Monday, April 15, 2013

Creek Cleanup

Trash collected by Viridian Energy volunteers
We held our annual creek cleanup along "my" creek and several tributary streams last Saturday.  Despite showers on Friday, the streams were not particularly high on Saturday, and the day was sunny and temperatures were perfect - in the low 60s.

With over 100 individuals from Scouts, church groups, and companies volunteering at this event, we needed to spread the workforce over the landscape.  I took a group to a nearby municipal park where a tributary draining the main commercial hub for the region originates.  Because of the commercial activity in this stream's headwaters, we can always count on collecting plenty of trash on the floodplain.

Round Meadow Run, the tributary where I worked,  near its mouth
I had volunteers from Viridian Energy, an electric utility supplier in the region, and from Planet Aid, a non-profit organization that re-purposes and distributes donated clothing and housewares.

Viridian Energy volunteers
Because we have not had a major flood since August 2011 when Hurricane Irene and Tropical Storm Lee roared through the valley (2012's Hurricane Sandy caused tremendous wind damage, but did not produce much rain), there was not an inordinate amount of trash to collect.  Floods wash debris out of the watershed and deposit it on the floodplain, but this year we mostly collected routine stuff, especially plastic bottles and Styrofoam.

Round Meadow Run (foreground) joining "my" creek (right)
"My" creek is too large to ford easily, so volunteers from Planet Aid used a downed tree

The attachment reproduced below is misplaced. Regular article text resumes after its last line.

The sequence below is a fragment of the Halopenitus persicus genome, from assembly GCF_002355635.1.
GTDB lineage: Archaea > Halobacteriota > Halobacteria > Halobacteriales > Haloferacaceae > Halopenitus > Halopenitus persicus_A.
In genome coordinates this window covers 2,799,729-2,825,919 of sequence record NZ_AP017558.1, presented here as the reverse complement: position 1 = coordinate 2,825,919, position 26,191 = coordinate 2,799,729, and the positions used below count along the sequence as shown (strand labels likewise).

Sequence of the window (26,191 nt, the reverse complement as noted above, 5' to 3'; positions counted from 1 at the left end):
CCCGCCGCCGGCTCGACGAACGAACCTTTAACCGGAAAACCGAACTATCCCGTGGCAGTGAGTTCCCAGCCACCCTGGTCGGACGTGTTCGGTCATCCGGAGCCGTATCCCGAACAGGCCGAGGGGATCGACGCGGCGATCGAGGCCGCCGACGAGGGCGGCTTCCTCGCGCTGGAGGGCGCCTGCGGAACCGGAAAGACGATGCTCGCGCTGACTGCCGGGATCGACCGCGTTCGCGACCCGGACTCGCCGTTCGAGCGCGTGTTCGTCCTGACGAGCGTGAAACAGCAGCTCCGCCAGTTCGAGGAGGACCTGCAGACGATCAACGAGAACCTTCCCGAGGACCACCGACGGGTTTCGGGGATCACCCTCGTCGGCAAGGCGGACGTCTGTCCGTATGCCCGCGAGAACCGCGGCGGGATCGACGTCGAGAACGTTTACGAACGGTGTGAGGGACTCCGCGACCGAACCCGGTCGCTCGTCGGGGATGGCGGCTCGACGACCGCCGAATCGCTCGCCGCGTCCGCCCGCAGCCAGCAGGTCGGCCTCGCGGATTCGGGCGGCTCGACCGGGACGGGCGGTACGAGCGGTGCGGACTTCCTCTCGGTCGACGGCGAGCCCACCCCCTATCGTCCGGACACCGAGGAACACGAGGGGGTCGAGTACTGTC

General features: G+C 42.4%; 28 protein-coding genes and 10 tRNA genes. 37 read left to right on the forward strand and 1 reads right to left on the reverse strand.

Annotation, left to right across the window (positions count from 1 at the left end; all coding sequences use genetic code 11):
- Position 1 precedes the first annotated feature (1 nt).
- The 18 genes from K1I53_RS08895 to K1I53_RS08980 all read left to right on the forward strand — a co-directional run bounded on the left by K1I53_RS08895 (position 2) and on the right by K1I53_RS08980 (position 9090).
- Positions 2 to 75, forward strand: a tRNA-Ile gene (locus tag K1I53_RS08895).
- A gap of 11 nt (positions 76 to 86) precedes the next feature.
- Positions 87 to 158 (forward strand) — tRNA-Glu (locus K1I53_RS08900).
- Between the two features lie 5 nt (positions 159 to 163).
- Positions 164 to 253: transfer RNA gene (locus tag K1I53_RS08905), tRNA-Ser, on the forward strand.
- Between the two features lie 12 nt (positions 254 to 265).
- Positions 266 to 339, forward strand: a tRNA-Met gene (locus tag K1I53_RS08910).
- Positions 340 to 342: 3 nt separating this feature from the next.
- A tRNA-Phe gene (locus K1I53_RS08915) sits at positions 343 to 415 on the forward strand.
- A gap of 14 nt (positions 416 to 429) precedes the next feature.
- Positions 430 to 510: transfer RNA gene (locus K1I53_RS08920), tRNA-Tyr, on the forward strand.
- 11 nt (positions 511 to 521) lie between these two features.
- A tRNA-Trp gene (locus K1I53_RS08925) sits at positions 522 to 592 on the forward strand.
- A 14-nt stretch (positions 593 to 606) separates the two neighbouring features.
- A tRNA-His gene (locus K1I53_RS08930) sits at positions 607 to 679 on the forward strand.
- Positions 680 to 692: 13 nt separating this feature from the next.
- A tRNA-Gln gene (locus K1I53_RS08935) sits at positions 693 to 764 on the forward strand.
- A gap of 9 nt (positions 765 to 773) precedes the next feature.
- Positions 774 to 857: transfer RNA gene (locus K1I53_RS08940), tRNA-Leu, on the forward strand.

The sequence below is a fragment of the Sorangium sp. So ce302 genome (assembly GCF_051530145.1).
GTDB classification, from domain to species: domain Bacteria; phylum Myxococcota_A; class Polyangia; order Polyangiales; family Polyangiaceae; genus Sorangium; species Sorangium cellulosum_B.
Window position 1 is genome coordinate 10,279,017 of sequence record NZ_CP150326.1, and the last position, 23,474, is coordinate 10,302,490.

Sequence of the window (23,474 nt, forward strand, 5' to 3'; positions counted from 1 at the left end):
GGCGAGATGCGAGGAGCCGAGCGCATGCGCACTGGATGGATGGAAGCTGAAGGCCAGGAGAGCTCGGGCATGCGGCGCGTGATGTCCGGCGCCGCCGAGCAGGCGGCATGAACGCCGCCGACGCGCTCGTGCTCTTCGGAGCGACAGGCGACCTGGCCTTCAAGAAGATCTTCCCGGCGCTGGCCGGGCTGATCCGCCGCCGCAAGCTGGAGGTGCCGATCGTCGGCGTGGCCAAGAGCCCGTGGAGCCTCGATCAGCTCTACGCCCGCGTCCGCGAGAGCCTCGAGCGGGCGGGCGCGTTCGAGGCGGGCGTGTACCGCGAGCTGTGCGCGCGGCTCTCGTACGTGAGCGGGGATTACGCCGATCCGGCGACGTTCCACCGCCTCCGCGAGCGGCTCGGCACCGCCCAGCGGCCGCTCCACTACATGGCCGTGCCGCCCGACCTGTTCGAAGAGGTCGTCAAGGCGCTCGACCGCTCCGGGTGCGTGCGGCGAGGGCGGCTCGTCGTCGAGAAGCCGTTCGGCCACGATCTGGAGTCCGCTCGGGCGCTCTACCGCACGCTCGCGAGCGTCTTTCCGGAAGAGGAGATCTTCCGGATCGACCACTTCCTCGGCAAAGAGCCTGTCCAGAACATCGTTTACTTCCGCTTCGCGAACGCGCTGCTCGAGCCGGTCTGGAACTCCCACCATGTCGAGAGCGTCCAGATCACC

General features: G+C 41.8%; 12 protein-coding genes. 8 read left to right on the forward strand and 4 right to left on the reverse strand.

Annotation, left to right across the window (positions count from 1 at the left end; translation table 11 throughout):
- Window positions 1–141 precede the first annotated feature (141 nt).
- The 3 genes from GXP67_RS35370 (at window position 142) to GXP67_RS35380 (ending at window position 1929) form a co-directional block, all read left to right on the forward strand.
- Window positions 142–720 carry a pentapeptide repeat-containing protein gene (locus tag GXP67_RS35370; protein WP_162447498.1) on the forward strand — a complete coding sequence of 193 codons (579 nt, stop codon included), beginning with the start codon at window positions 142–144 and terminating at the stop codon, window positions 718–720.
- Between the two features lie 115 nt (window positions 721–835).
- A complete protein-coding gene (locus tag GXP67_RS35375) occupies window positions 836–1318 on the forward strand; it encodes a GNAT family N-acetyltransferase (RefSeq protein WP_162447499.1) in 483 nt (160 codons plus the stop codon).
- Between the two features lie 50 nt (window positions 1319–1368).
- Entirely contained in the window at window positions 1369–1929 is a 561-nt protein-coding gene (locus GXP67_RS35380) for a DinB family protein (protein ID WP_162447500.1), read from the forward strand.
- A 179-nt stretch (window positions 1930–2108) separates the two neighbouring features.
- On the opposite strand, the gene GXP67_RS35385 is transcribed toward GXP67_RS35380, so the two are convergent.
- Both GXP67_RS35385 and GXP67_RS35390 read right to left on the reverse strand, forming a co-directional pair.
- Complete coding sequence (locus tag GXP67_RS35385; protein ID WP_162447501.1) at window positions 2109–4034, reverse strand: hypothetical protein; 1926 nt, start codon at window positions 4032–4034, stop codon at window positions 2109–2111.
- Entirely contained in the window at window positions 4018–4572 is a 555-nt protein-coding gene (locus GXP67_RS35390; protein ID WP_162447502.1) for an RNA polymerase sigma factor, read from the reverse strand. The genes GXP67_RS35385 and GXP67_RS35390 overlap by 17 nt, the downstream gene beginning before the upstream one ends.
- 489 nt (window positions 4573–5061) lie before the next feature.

The volunteers from Planet Aid discovered a dead beaver in the creek just upstream of the downed tree they used to gain access to the opposite shore.

Heading back for lunch
The three Planet Aid volunteers; it's not apparent in the image, but Dave (center) had fallen in the creek
Very pregnant Lavonne (left), our marketing guru, and Kali distributed t-shirts
Back at the Visitor Center, we treated the volunteers to lunch provided by Whole Foods, and we gave each volunteer a commemorative t-shirt.

Lunch in the picnic area
The creek cleanup, our biggest event of the year, is hectic and chaotic, but it's also our biggest "friend raiser."  We don't get that much trash out of the creek, but the event gets people familiar with us, and it makes the participants feel good about being able to do something to help the environment.


packrat said...

What a terrific event, Scott. Major kudos. It's great to see people coming together to work on such a worthwhile project.

I've got to admit that when I first clicked on your post the impression I had of your first image was that of a group of people standing behind the carcass of a whale.


Carolyn H said...

Scott: boy, that looks like a lot of trash to me! Great clean-up job!

Scott said...

Carolyn: While the amount of trash collected by my group was respectable, it was by no means any sort of record for the area where we were cleaning. When the cleanup has been preceded by a big flood, we can easily get twice as much trash as I showed in my picture.

My volunteers from Viridian Energy said that our creek was way to clean for them already. They said that they had volunteered at a similar cleanup in Pennington, NJ two weeks ago. They told me that there were so many plastic bottles at the Pennington site that it literally was impossible to tell where they had cleaned even though they had spent 2-1/2 hours gathering bottles. And, I suspect all those bottles will flush into the Delaware River (and the Atlantic Ocean) with the next flood. So disheartening.

Scott said...

I can see the whale, now that you've pointed it out, Packrat! Whales occasionally get lost and come up into the Delaware estuary, but they could never get up our little creek, so I'll have to settle for a plastic replica.

By the way, all of our trash (including what was collected on Saturday) is hauled to co-generation incinerator, so it will produce some electricity instead of ending up directly in a landfill.